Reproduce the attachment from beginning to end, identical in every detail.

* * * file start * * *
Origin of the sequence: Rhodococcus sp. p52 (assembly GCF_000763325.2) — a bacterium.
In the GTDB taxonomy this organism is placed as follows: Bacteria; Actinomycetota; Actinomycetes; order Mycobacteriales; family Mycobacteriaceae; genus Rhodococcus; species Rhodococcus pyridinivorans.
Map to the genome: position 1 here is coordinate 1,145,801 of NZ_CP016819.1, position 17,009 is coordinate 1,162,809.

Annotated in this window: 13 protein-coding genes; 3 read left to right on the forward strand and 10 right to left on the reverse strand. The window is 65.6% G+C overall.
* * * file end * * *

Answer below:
Origin of the sequence: Rhodococcus sp. p52 (assembly GCF_000763325.2) — a bacterium.
In the GTDB taxonomy this organism is placed as follows: Bacteria; Actinomycetota; Actinomycetes; order Mycobacteriales; family Mycobacteriaceae; genus Rhodococcus; species Rhodococcus pyridinivorans.
Map to the genome: position 1 here is coordinate 1,145,801 of NZ_CP016819.1, position 17,009 is coordinate 1,162,809.

Annotated in this window: 13 protein-coding genes; 3 read left to right on the forward strand and 10 right to left on the reverse strand. The window is 65.6% G+C overall.